Wales-England school funding gap is £604 per pupil
Councils in Wales spend an average £604 less on each pupil compared to councils in England, new figures show.
The average spend per pupil in Wales was £5,595, while the average spend per pupil in England was £6,199.
Ceredigion council spent most, £6,340, and Vale of Glamorgan least, £5,001, making the difference, £1,339, higher than the Wales-England gap.
The assembly government said the gap was "exacerbated" by council reluctance to ensure money reached classrooms.
First Minister Carwyn Jones has pledged to make school funding a budget priority.
Budgeted figures for 2009-10 published last year showed that councils in Wales spent £527 less per pupil.
But new figures reveal that the picture is worse than feared.
They show that actual expenditure on schools in 2009-10 was less than budgeted, leaving a funding gap of £604 per pupil compared to England.
Teaching union the NASUWT said the situation was "appalling".
Dr Philip Dixon, director of the Association of Teachers and Lecturers Cymru (ATLC) said the figures marked a low point in education spending in Wales.
He said: "The sheer size of the gap is proof that schools in Wales are not receiving the funding of their counterparts over the border.
"Teachers, heads, parents and pupils can see what the lack of funding means on a daily basis with crumbling buildings and inadequate resources."
Some schools near the Wales-England border had already been comparing budgets ahead of the release of the assembly government statistics.
Figures show that Connah's Quay High, Flintshire, is worse off to the tune of £643 per pupil when compared with The Catholic High School, Chester, which is about 10 miles away. Meanwhile, Wrexham's Ysgol Clywedog is worse off by £606.
Gregg Dixon, head teacher at Connah's Quay, described the disparity as "shocking".
Meanwhile, his counterpart in Chester, John Murray, said if the situation was suddenly reversed, a £643 cut in funding per pupil at his 1,000-pupil school would mean redundancies and bigger class sizes.
"It's quite shocking when you see it in black and white," said Mr Dixon.
"Just in terms of level of staffing we are really stretched in everything we do in terms of teaching and support staff.
"With that additional funding we could do so much around that and be able to support learners more effectively."
Earlier this month it was confirmed that Welsh universities were losing out by almost £80m per year compared to their English counterparts.
On Tuesday the schools inspection body Estyn said standards in nearly a third of schools in Wales were not good enough.
Other statistics already published show education expenditure in Wales is budgeted to increase by 3.2% in 2010-11.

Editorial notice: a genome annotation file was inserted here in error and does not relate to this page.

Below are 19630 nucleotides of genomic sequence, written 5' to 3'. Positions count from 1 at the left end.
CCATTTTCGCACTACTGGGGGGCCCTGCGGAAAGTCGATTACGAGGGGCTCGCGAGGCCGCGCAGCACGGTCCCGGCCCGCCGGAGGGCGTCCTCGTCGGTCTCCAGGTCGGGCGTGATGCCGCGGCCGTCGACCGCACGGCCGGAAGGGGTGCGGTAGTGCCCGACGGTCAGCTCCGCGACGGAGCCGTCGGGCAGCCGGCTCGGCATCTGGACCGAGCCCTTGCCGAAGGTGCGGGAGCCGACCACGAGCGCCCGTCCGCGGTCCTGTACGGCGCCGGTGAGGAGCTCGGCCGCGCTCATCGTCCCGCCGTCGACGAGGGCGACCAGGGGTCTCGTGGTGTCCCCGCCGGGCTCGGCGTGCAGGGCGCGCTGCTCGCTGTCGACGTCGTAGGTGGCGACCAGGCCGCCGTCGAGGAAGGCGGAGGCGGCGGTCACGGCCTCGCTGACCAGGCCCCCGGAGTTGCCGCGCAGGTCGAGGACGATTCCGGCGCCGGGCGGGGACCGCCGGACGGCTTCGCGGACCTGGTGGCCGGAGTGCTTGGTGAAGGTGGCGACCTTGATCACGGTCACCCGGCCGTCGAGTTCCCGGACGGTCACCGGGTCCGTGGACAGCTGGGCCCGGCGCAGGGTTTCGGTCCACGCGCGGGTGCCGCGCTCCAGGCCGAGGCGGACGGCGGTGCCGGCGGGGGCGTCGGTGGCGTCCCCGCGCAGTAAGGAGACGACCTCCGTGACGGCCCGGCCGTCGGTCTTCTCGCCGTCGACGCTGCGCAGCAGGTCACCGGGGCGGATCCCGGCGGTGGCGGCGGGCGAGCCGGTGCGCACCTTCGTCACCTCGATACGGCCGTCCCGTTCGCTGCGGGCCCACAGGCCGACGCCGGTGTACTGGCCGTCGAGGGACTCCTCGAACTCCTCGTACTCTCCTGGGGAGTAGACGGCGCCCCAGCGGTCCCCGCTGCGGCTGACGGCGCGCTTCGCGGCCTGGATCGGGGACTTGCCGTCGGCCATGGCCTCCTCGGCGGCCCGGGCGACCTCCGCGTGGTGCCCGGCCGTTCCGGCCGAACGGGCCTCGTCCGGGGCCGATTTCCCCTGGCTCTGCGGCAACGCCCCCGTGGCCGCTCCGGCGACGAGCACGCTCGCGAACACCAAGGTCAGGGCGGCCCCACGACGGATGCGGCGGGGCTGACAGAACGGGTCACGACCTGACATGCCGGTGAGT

In Wales, 75% of the total gross schools budgeted expenditure is delegated directly to schools, with local authorities holding the rest centrally. In England that figure is 90%.
In Wales local authorities have been asked to hold back less, giving more to schools, according to BBC Wales education correspondent Ciaran Jenkins.
The Welsh Assembly Government said council education expenditure had increased by 81.3% or 6.1% per year on average since 1999.
"Even though it is getting more and more difficult to make direct statistical comparisons between spending in England and Wales, we accept that in general terms there is a gap (when looked at on a per pupil basis) in 2009/10," said a spokesperson.
"It is however important to note spending in Wales has held up well compared to many of our international competitors."
The spokesperson said the funding gap has been "exacerbated" by the reluctance of local authorities to ensure money reached the classroom.
"This is now being addressed as a direct result of pressure from the education minister. Local authorities have agreed to increase the amount of money spent by schools themselves from the 75% delegated in 20010-11 to 80% within two years, and to 85% within four years.
"This will increase the proportion of schools expenditure controlled at the front line."
The assembly government also suspected some of the funding gap could be accounted for by costs that are not included in the Welsh education system, such as private finance initiative and other privately financed schemes that exist in England.
It points to attempts to reduce bureaucracy in the education system "to make it more lean and effective."
Brian Lightman, general secretary of the Association of School and College Leaders (ASCL), said: "We are not having the funding to do the sorts of things that other schools in England are doing.
"We know about what's happening in terms of the results ...and the progress of our education service - we have enormous priorities," said Mr Lightman, a former head teacher of St Cyres School in Penarth, Vale of Glamorgan.
"We really need to be investing in it in order to ensure that we can do the best for the children of Wales.
"We have been saying for many years that this is having an effect and you can see it in many many different ways," Mr Lightman told BBC Radio Wales.
Chris Keates, general secretary of the NASUWT, said: "Constant pouring over figures and handwringing won't address the funding issues.
"The time has come to accept that a radical solution is needed."
"Maintaining the current large numbers of local authorities and increasing devolution of funds to schools will only exacerbate the situation."
Welsh Conservative education spokesman Paul Davies said: "Young people in Wales should not have to put up with lower standards of education than those just across the border in England."
Welsh Liberal Democrat education spokeswoman Jenny Randerson said: "This is yet more evidence that the Labour-Plaid government is failing our children."